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Raspberry Pi to VPN in 30-minutes

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    Raspberry Pi to VPN in 30-minutes






    Turn Your Raspberry Pi into your own personal VPN

    There are many reasons you might want to have your very own VPN. The most obvious being that the internet is not secure and the information you send and receive is open for prying eyes to see. Most of us won't be too concerned with this when browsing from our home networks seeing as it would be a little more difficult for someone to breach your personal network from outside. The bigger concern is for those of us using any public networks like WiFi hotspots. This is where your privacy could be almost non-existent as you can be easily spied on by hackers and even network administrators connected to the same network. Since these attacks are initiated from within the same network, there is very little stopping the attacker. If you aren't the type to use public networks then another possible reason for having your own VPN could be to use the internet securely at work. A VPN creates a secure tunnel from the client to the VPN server and all the information sent through this tunnel is secure because it is out of sight from others and encrypted. This means that if someone could identify you while connected to your VPN, the person wouldn't be able to see what you're doing since any data they may be able to get would be completely unreadable. Another reason for having your own home VPN server is that once it's setup, it's pretty much free for you to use at anytime. I could explain many other reasons to have your own VPN however I think I've made my point so I'll stop here. I hope I've made this simple enough to follow but feel free to ask questions if I'm not clear on any of the steps below.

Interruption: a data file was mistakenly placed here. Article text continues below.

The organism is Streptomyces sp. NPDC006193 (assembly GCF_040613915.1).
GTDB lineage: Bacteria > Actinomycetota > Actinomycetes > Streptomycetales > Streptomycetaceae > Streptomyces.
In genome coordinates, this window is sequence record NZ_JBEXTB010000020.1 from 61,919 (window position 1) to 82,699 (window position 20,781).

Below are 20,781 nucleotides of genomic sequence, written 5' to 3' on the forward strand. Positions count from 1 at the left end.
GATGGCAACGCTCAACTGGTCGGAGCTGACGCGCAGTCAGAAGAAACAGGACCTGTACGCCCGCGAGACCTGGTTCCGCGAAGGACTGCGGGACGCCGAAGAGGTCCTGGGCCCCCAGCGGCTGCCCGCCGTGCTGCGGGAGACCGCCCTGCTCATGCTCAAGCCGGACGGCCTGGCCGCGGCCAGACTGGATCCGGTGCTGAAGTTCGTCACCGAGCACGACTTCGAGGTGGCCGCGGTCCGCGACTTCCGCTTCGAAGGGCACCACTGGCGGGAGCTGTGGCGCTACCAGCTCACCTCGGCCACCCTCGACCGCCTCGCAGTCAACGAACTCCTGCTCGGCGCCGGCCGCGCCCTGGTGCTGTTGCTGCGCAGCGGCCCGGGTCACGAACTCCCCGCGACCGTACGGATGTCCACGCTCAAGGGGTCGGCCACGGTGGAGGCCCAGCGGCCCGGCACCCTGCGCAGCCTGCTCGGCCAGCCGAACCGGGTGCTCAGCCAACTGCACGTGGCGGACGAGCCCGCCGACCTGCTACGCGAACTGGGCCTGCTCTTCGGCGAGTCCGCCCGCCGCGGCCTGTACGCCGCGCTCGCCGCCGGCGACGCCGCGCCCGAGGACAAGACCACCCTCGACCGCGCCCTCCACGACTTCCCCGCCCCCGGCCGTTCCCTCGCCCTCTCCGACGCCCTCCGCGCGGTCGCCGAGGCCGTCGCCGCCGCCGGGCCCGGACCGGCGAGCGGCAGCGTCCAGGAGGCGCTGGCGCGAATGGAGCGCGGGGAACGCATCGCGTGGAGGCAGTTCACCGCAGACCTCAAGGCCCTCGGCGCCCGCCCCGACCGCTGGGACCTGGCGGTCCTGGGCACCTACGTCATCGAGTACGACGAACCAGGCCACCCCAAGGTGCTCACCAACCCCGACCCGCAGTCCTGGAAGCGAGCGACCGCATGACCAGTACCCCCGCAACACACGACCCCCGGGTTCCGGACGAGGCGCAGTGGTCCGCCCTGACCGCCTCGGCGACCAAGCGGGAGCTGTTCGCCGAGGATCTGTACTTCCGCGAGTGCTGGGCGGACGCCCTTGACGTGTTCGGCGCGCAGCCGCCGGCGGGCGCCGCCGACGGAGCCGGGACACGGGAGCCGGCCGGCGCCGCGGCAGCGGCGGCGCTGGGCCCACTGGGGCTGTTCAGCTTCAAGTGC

Before beginning with this guide you must have a Raspberry pi distro already installed and the basic configuration completed. You can get your distro here (For this guide I'll be using Rasbian "Wheezy"). You will also need a domain name if you aren't provided with a static ip address from your ISP (most of us do not get a static ip from our ISP without paying big $$ for it). You can go the same route as I did by buying a domain name and having a script run on the Raspberry Pi which continually checks your external IP and automatically updates it with your DNS when the IP changes. If that task is above your skill set you can go the route of obtaining a free subdomain from Dnsdynamic and use a ddns client (which I beleive they provide for free) to automatically check and update your IP address with your DNS.